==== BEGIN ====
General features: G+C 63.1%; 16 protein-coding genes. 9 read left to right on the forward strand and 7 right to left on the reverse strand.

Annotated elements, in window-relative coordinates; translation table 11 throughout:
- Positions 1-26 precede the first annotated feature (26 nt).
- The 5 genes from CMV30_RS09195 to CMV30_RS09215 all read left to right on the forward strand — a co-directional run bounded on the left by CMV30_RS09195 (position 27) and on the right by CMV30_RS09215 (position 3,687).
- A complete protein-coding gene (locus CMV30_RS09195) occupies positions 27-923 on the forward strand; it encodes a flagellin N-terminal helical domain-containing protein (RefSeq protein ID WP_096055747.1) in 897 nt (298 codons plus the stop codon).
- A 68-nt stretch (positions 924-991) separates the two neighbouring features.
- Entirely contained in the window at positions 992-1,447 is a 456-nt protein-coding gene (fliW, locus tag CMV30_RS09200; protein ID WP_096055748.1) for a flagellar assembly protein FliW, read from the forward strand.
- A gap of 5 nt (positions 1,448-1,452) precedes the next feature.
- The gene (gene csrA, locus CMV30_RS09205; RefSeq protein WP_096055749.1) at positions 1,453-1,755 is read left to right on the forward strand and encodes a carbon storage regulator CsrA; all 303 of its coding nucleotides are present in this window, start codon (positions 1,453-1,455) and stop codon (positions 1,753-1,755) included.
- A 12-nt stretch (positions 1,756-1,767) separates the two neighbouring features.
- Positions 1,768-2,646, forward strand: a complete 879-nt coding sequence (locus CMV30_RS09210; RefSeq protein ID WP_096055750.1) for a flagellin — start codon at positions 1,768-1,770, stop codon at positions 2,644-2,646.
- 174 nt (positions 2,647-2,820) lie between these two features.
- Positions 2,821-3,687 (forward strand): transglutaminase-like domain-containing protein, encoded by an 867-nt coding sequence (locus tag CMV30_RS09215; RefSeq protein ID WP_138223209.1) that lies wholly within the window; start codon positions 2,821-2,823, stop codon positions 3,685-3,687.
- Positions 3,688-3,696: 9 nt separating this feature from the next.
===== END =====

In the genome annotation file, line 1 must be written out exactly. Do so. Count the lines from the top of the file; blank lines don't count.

General features: G+C 63.1%; 16 protein-coding genes. 9 read left to right on the forward strand and 7 right to left on the reverse strand.